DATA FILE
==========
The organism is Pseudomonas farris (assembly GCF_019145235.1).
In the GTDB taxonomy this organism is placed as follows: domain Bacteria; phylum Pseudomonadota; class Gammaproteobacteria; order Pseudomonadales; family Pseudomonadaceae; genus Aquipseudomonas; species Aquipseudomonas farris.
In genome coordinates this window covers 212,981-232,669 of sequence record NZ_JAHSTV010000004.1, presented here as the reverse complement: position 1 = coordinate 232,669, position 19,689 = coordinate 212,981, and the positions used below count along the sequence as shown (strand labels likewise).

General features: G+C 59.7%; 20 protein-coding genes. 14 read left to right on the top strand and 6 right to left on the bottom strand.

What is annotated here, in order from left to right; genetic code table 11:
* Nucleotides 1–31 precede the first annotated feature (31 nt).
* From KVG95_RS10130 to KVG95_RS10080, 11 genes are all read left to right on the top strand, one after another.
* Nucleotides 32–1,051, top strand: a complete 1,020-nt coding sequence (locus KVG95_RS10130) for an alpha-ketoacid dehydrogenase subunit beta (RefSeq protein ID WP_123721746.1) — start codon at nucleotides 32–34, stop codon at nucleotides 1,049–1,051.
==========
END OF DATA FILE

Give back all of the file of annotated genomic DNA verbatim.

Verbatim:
The organism is Pseudomonas farris (assembly GCF_019145235.1).
In the GTDB taxonomy this organism is placed as follows: domain Bacteria; phylum Pseudomonadota; class Gammaproteobacteria; order Pseudomonadales; family Pseudomonadaceae; genus Aquipseudomonas; species Aquipseudomonas farris.
In genome coordinates this window covers 212,981-232,669 of sequence record NZ_JAHSTV010000004.1, presented here as the reverse complement: position 1 = coordinate 232,669, position 19,689 = coordinate 212,981, and the positions used below count along the sequence as shown (strand labels likewise).

General features: G+C 59.7%; 20 protein-coding genes. 14 read left to right on the top strand and 6 right to left on the bottom strand.

What is annotated here, in order from left to right; genetic code table 11:
* Nucleotides 1–31 precede the first annotated feature (31 nt).
* From KVG95_RS10130 to KVG95_RS10080, 11 genes are all read left to right on the top strand, one after another.
* Nucleotides 32–1,051, top strand: a complete 1,020-nt coding sequence (locus KVG95_RS10130) for an alpha-ketoacid dehydrogenase subunit beta (RefSeq protein ID WP_123721746.1) — start codon at nucleotides 32–34, stop codon at nucleotides 1,049–1,051.